7.5
Picture Quality
Gradient
Color Depth
10 Bit
Red (Std. Dev.)
0.129
Green (Std. Dev.)
0.136
Blue (Std. Dev.)
0.113
Gray (Std. Dev.)
0.118

The Hisense U8G has good gradient handling, but this is one area where it falls short of the more expensive competitors, like the Sony X90J. There's visible banding in grays, greens, and reds. There are a few noise reduction features, but they aren't effective at reducing banding.

7.1
Picture Quality
Gray Uniformity
50% Std. Dev.
2.593%
50% DSE
0.216%
5% Std. Dev.
0.765%
5% DSE
0.109%

The Hisense U8G has decent gray uniformity. The corners are noticeably darker than the center of the screen, and there are three dark vertical bands near the center of the screen. There's a bit of dirty screen effect as well, which is distracting when watching sports or anything with a large area of uniform color. Dark scenes are a bit better, with significantly less dirty screen effect.

8.9
Picture Quality
Black Uniformity
Native Std. Dev.
0.594%
Std. Dev. w/ L.D.
0.890%

The Hisense 55U8G has excellent black uniformity. With local dimming disabled, the black background isn't quite black, with slight cloudiness to the entire screen caused by some backlight bleed on all four corners. Enabling local dimming significantly improves uniformity in dark areas of the screen, but there's more blooming around the bright test cross.

5.5
Picture Quality
Viewing Angle
Color Washout
24°
Color Shift
25°
Brightness Loss
36°
Black Level Raise
22°
Gamma Shift
16°

Unfortunately, the Hisense U8G has a sub-par viewing angle, so it's best enjoyed from directly in front. The image shifts and degrades when viewed off-angle, so it's not ideal for a wide seating arrangement or if you like to move around with the TV on. The most noticeable issue off-angle is the gamma shift, which causes the image to appear washed out. Colors stay accurate to a wider angle than the gamma, but it's not as good as IPS-type TVs like the LG NANO90 2021.

8.9
Picture Quality
Reflections
Screen Finish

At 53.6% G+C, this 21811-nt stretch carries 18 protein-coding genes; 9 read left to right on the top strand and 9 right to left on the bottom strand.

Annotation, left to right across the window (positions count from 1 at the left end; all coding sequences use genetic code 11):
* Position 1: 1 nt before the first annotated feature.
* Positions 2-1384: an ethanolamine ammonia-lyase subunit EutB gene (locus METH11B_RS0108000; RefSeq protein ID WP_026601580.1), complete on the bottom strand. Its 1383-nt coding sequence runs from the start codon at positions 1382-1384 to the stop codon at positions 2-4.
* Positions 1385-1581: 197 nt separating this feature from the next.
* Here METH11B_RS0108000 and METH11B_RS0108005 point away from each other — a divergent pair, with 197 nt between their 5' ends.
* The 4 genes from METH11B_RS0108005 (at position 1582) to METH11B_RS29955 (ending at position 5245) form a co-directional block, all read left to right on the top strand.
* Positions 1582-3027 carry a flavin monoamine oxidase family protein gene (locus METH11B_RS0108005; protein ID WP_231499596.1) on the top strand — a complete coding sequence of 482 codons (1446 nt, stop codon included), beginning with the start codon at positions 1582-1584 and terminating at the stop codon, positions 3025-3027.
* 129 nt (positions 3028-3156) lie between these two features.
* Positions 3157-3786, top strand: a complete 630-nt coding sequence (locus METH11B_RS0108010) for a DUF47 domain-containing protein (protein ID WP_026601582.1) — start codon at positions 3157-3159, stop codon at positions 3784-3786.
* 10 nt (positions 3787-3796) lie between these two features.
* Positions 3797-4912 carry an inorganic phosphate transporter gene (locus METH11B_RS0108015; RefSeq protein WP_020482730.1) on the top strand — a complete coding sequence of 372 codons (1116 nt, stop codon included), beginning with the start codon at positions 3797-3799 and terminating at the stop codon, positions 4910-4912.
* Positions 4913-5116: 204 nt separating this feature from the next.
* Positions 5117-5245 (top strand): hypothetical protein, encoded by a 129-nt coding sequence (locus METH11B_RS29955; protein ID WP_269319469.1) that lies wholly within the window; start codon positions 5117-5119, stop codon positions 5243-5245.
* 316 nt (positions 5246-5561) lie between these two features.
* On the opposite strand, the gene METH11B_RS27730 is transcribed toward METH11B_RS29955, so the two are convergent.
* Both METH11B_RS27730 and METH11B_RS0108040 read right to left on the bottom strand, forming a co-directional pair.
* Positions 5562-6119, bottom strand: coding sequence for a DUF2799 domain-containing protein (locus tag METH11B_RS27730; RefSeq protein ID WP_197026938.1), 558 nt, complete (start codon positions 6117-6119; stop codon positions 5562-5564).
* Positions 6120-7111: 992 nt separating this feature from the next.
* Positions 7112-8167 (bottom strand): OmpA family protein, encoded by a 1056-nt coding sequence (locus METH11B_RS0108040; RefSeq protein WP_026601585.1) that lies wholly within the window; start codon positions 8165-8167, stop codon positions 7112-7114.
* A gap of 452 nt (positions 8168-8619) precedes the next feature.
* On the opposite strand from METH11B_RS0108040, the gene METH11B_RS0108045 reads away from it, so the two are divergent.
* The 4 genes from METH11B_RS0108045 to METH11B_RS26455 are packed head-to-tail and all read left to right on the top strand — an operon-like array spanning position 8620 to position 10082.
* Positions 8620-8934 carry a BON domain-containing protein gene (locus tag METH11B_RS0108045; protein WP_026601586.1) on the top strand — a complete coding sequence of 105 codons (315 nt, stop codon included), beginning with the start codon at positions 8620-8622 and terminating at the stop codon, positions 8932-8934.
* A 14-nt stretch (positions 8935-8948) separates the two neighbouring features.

Semi-gloss
Total Reflections
2.3%
Indirect Reflections
0.4%
Calculated Direct Reflections
1.9%

The Hisense U8G has excellent reflection handling. The semi-gloss finish significantly reduces the intensity of direct reflections.

8.9
Picture Quality
Pre Calibration
White Balance dE
1.62
Color dE
1.42
Gamma
2.19
Color Temperature
6,439 K
Picture Mode
Theater Night
Color Temp Setting
Low
Gamma Setting
2.2

Out of the box, the Hisense U8G has excellent color and white balance accuracy in SDR. There are some noticeable inaccuracies in certain colors, especially with shades of blue. However, the white balance is excellent, and gamma is nearly flat, close to our target of 2.2 for a moderately-lit room.

9.5
Picture Quality
Post Calibration
White Balance dE
0.44
Color dE
1.06
Gamma
2.19
Color Temperature
6,497 K
White Balance Calibration
20 point
Color Calibration
Yes

As the Hisense U8G already had excellent accuracy out of the box, calibration was tough to do and didn't improve the overall accuracy much. Color accuracy improved a bit, but the issues with shades of blue are still there. The white balance is now nearly perfect, but as it was already excellent, this isn't a noticeable improvement.

You can see our full calibration settings here.

8.0
Picture Quality
480p Input

The Hisense U8G upscales 480p content, like DVDs, well, with no noticeable issues.

8.0
Picture Quality
720p Input

720p content, including most cable TV stations, is upscaled well, with no noticeable issues.

9.0
Picture Quality
1080p Input

Like most TVs we've tested, 1080p content looks almost as good as native 4k content.

10
Picture Quality
4k Input

4k content is displayed perfectly, with no noticeable issues.

0
Picture Quality
8k Input

It's a 4k TV that won't accept an 8k signal.

Picture Quality
Pixels
Subpixel Layout
BGR
Type LED
Sub-Type
VA

Like most TVs on the market, the Hisense U8G uses a BGR (Blue-Green-Red) subpixel layout instead of the traditional Red-Green-Blue layout. For video content, it doesn't cause any issues, but if you're planning on using the Hisense 55U8G as a PC monitor, this reduces text clarity a bit, although there are easy workarounds for it. You can read more about this here.

8.7
Picture Quality
Color Gamut
Wide Color Gamut
Yes
DCI P3 xy
97.42%
DCI P3 uv
97.12%
Rec 2020 xy
74.58%
Rec 2020 uv
79.48%

The Hisense U8G has an excellent HDR color gamut, with nearly perfect coverage of the DCI-P3 color space used by most current HDR content and good coverage of the wider Rec. 2020 color space. The tone mapping is good in both cases, ensuring fine details are preserved in content that exceeds or approaches the limits of the TV's color gamut.

8.6
Picture Quality
Color Volume
1,000 cd/m² DCI P3 Coverage ITP
84.6%
10,000 cd/m² Rec 2020 Coverage ITP
42.4%
White Luminance
987 cd/m²
Red Luminance
213 cd/m²
Green Luminance
714 cd/m²
Blue Luminance
69 cd/m²
Cyan Luminance
770 cd/m²
Magenta Luminance
270 cd/m²
Yellow Luminance
917 cd/m²

The Hisense U8G has excellent color volume. Saturated colors get very bright, and it has excellent coverage of the DCI-P3 color space at all luminance levels. Thanks to the high contrast ratio, this TV displays dark, saturated colors well.

10
Picture Quality
Temporary Image Retention
IR after 0 min recovery
0.00%
IR after 2 min recovery
0.00%
IR after 4 min recovery
0.00%
IR after 6 min recovery
0.00%
IR after 8 min recovery
0.00%
IR after 10 min recovery